Thumbnail Image

Synthesis and applications of early transition metal oxides

Perkins, Cory K.
An optimized synthesis of sodium molybdenum bronze was presented using 1/3 of the expensive Na2MoO4*2H2O buffer as the conventional method. The need for a N2 atmosphere was also eliminated. Further, the reaction time was increased from 3 hours to 24 hours, yielding a product with composition of Na0.29H0.04MoO3*0.45H2O. Using low-cost Na2HPO4*7H2O as a buffer produced a pure sodium bronze, with a composition of Na0.30MoO3*0.52 H2O and improving the yield from 66% to 73%.
Metal tungstates and molybdates were produced by a variety of methods, all producing nanocrystalline materials with very high yields. A nanometric suspension of MoO3 proved to be highly reactive towards Cs+, Ag+, and Pb2+ allowing direct conversion to molybdates and polymolybdate materials. Scheelite-type alkaline earth metal tungstates were produced via a reaction of the metal acetates with tungsten oxide and tungstic acid, with acetic acid as the only byproduct. However, using Mg(CH3COO)2 produced a novel magnesium polytungstate. A single-source precursor method based on alpha-hydroxycarboxylate complexes was also reported for the synthesis in a wide variety of useful metal molybdates and tungstates, all in very high yields.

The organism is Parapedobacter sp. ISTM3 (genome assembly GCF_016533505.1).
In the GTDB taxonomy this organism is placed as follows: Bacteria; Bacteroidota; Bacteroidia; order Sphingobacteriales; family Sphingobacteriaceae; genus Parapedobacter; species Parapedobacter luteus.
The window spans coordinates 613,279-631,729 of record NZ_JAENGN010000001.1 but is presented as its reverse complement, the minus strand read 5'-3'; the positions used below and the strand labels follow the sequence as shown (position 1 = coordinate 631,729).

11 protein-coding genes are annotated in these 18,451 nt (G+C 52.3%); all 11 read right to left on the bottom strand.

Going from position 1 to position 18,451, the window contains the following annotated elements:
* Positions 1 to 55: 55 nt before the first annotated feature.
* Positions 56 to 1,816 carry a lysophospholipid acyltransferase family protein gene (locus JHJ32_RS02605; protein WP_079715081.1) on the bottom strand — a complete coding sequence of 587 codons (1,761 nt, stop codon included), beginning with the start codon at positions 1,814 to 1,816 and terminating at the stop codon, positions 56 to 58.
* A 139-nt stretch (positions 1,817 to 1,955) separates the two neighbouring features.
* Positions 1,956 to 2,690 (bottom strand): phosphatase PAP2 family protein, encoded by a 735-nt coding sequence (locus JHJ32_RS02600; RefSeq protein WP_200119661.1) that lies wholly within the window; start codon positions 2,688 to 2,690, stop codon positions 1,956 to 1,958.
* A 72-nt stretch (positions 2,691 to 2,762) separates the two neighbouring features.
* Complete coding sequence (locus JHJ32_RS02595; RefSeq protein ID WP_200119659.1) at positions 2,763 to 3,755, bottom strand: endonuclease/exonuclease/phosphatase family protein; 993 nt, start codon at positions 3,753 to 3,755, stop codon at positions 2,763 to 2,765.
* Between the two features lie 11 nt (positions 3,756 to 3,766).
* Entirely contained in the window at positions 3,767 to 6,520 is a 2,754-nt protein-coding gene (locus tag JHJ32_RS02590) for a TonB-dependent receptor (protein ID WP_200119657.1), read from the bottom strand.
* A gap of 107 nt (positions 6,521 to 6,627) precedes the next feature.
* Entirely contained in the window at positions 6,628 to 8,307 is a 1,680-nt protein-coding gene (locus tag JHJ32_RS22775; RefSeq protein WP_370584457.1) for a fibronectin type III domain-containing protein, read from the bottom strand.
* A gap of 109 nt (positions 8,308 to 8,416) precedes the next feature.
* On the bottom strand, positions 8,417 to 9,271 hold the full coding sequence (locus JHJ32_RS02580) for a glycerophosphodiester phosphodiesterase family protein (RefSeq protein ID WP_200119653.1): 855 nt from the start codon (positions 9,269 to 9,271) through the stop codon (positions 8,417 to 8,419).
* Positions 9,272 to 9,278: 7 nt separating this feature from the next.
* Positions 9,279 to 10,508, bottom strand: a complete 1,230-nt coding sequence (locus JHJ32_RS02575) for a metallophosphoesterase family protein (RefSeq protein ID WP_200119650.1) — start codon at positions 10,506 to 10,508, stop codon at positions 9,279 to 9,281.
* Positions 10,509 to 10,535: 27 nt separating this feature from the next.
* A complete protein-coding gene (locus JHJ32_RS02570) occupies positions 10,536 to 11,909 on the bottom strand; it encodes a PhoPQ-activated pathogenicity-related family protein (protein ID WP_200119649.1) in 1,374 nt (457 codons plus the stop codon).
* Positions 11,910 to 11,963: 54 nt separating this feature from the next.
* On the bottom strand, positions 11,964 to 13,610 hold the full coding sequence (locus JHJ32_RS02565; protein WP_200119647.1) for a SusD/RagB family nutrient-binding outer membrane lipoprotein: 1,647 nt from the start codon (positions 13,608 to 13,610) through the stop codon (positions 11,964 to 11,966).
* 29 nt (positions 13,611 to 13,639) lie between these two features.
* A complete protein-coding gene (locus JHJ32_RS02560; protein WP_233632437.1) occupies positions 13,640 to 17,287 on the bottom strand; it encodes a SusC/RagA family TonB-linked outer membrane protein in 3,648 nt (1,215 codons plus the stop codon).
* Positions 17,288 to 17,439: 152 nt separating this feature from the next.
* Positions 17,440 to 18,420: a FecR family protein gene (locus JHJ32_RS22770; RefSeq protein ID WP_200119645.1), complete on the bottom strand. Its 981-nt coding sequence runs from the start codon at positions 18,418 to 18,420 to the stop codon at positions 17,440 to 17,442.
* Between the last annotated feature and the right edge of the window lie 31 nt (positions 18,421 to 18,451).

Numerous environmentally friendly materials were developed as sorbents for heavy metals, precious materials, and radionuclides. Al2W3O12 proved to be an ideal candidate for the recovery of gallium from water and industrial waste streams. MoO3 proved to be highly reactive towards aqueous lead, however toxicity of the sorbent becomes an issue due to the solubility of the sorbent. Using non-toxic and insoluble WO3 as a sorbent was more appropriate for potable water remediation applications. The surface areas of the WO3 sorbents correlated to both their reactivity and capacity for the uptake of heavy metals. Mesoporous-WO3 proved to be the most reactive material towards lead. CaWO4 showed a very high reactivity for the divalent heavy metals: Pb2+, Cu2+, and Cd2+, with the highest reactivity towards lead and lowest towards cadmium. CaWO4 was shown to be an excelled sorbent for the radionuclide surrogates Sr2+ and UO22+. H2WO4 on high-surface area pellets proved to be an excellent sorbent for UO22+. Finally, all of the materials were able to be recycled with only NaCl or NH4Cl as byproducts, allowing for both the sorbents and the analytes to be recovered in very high yields.